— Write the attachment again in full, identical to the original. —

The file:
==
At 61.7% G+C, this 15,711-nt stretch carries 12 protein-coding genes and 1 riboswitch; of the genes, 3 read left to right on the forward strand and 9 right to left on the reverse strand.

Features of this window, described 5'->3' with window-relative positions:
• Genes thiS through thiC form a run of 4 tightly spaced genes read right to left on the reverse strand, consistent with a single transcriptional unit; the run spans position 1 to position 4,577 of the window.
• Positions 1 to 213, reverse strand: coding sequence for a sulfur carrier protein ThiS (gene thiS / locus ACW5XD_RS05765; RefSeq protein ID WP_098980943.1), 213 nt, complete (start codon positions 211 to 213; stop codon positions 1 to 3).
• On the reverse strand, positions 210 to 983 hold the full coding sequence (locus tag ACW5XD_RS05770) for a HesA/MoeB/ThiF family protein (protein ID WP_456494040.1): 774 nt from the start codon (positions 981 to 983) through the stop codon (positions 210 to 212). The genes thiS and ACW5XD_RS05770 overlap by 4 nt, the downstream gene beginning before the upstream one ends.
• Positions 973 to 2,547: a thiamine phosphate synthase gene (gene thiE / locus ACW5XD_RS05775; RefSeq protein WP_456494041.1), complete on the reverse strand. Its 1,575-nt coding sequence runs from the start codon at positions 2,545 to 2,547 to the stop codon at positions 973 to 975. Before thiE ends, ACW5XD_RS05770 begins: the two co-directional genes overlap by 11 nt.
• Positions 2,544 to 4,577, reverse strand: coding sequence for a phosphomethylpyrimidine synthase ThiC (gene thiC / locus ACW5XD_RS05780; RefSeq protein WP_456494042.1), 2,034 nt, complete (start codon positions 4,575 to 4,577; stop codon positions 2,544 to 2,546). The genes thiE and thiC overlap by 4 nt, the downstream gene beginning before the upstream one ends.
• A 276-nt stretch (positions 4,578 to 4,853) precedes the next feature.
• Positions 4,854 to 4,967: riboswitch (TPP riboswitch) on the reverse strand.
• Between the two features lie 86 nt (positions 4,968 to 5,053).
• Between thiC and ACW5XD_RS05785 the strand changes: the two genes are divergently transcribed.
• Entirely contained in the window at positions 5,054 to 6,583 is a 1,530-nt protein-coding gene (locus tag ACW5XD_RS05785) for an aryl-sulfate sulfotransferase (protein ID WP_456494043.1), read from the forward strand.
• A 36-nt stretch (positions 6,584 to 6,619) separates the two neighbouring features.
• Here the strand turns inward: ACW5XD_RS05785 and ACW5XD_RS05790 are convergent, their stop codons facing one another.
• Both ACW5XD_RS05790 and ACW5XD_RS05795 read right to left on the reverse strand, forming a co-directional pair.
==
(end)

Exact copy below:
At 61.7% G+C, this 15,711-nt stretch carries 12 protein-coding genes and 1 riboswitch; of the genes, 3 read left to right on the forward strand and 9 right to left on the reverse strand.

Features of this window, described 5'->3' with window-relative positions:
• Genes thiS through thiC form a run of 4 tightly spaced genes read right to left on the reverse strand, consistent with a single transcriptional unit; the run spans position 1 to position 4,577 of the window.
• Positions 1 to 213, reverse strand: coding sequence for a sulfur carrier protein ThiS (gene thiS / locus ACW5XD_RS05765; RefSeq protein ID WP_098980943.1), 213 nt, complete (start codon positions 211 to 213; stop codon positions 1 to 3).
• On the reverse strand, positions 210 to 983 hold the full coding sequence (locus tag ACW5XD_RS05770) for a HesA/MoeB/ThiF family protein (protein ID WP_456494040.1): 774 nt from the start codon (positions 981 to 983) through the stop codon (positions 210 to 212). The genes thiS and ACW5XD_RS05770 overlap by 4 nt, the downstream gene beginning before the upstream one ends.
• Positions 973 to 2,547: a thiamine phosphate synthase gene (gene thiE / locus ACW5XD_RS05775; RefSeq protein WP_456494041.1), complete on the reverse strand. Its 1,575-nt coding sequence runs from the start codon at positions 2,545 to 2,547 to the stop codon at positions 973 to 975. Before thiE ends, ACW5XD_RS05770 begins: the two co-directional genes overlap by 11 nt.
• Positions 2,544 to 4,577, reverse strand: coding sequence for a phosphomethylpyrimidine synthase ThiC (gene thiC / locus ACW5XD_RS05780; RefSeq protein WP_456494042.1), 2,034 nt, complete (start codon positions 4,575 to 4,577; stop codon positions 2,544 to 2,546). The genes thiE and thiC overlap by 4 nt, the downstream gene beginning before the upstream one ends.
• A 276-nt stretch (positions 4,578 to 4,853) precedes the next feature.
• Positions 4,854 to 4,967: riboswitch (TPP riboswitch) on the reverse strand.
• Between the two features lie 86 nt (positions 4,968 to 5,053).
• Between thiC and ACW5XD_RS05785 the strand changes: the two genes are divergently transcribed.
• Entirely contained in the window at positions 5,054 to 6,583 is a 1,530-nt protein-coding gene (locus tag ACW5XD_RS05785) for an aryl-sulfate sulfotransferase (protein ID WP_456494043.1), read from the forward strand.
• A 36-nt stretch (positions 6,584 to 6,619) separates the two neighbouring features.
• Here the strand turns inward: ACW5XD_RS05785 and ACW5XD_RS05790 are convergent, their stop codons facing one another.
• Both ACW5XD_RS05790 and ACW5XD_RS05795 read right to left on the reverse strand, forming a co-directional pair.